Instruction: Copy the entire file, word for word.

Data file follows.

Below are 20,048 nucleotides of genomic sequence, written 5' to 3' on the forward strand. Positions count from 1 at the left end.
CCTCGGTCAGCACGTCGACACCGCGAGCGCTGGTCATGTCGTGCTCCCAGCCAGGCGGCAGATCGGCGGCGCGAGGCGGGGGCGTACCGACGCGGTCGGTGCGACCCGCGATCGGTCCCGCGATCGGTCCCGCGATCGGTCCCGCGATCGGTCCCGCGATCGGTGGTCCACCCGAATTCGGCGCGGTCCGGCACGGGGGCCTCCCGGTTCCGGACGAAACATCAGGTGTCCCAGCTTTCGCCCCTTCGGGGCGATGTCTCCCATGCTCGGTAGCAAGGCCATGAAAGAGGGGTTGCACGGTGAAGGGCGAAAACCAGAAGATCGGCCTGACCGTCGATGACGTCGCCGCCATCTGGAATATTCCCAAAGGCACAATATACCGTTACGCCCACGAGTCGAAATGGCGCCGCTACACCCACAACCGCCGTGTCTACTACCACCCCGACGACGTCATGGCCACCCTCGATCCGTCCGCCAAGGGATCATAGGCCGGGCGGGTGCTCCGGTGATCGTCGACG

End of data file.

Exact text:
Below are 20,048 nucleotides of genomic sequence, written 5' to 3' on the forward strand. Positions count from 1 at the left end.
CCTCGGTCAGCACGTCGACACCGCGAGCGCTGGTCATGTCGTGCTCCCAGCCAGGCGGCAGATCGGCGGCGCGAGGCGGGGGCGTACCGACGCGGTCGGTGCGACCCGCGATCGGTCCCGCGATCGGTCCCGCGATCGGTCCCGCGATCGGTCCCGCGATCGGTGGTCCACCCGAATTCGGCGCGGTCCGGCACGGGGGCCTCCCGGTTCCGGACGAAACATCAGGTGTCCCAGCTTTCGCCCCTTCGGGGCGATGTCTCCCATGCTCGGTAGCAAGGCCATGAAAGAGGGGTTGCACGGTGAAGGGCGAAAACCAGAAGATCGGCCTGACCGTCGATGACGTCGCCGCCATCTGGAATATTCCCAAAGGCACAATATACCGTTACGCCCACGAGTCGAAATGGCGCCGCTACACCCACAACCGCCGTGTCTACTACCACCCCGACGACGTCATGGCCACCCTCGATCCGTCCGCCAAGGGATCATAGGCCGGGCGGGTGCTCCGGTGATCGTCGACG